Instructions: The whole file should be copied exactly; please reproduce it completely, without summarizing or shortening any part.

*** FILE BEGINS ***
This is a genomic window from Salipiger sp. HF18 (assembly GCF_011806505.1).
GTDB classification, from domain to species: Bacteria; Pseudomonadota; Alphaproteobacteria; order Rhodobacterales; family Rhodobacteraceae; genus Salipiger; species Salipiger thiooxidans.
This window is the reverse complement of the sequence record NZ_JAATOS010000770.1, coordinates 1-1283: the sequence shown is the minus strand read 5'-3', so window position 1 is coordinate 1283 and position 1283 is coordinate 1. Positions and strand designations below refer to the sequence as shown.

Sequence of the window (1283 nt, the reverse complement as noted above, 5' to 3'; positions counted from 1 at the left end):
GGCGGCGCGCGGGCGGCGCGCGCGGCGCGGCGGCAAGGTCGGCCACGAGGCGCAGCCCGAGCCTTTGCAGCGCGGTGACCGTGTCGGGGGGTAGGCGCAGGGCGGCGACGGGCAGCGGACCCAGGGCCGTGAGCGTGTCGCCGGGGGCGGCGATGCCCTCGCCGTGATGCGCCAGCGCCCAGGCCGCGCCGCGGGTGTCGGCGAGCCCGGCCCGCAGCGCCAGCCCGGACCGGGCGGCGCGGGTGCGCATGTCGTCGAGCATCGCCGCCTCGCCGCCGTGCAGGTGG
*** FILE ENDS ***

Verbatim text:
This is a genomic window from Salipiger sp. HF18 (assembly GCF_011806505.1).
GTDB classification, from domain to species: Bacteria; Pseudomonadota; Alphaproteobacteria; order Rhodobacterales; family Rhodobacteraceae; genus Salipiger; species Salipiger thiooxidans.
This window is the reverse complement of the sequence record NZ_JAATOS010000770.1, coordinates 1-1283: the sequence shown is the minus strand read 5'-3', so window position 1 is coordinate 1283 and position 1283 is coordinate 1. Positions and strand designations below refer to the sequence as shown.

Sequence of the window (1283 nt, the reverse complement as noted above, 5' to 3'; positions counted from 1 at the left end):
GGCGGCGCGCGGGCGGCGCGCGCGGCGCGGCGGCAAGGTCGGCCACGAGGCGCAGCCCGAGCCTTTGCAGCGCGGTGACCGTGTCGGGGGGTAGGCGCAGGGCGGCGACGGGCAGCGGACCCAGGGCCGTGAGCGTGTCGCCGGGGGCGGCGATGCCCTCGCCGTGATGCGCCAGCGCCCAGGCCGCGCCGCGGGTGTCGGCGAGCCCGGCCCGCAGCGCCAGCCCGGACCGGGCGGCGCGGGTGCGCATGTCGTCGAGCATCGCCGCCTCGCCGCCGTGCAGGTGG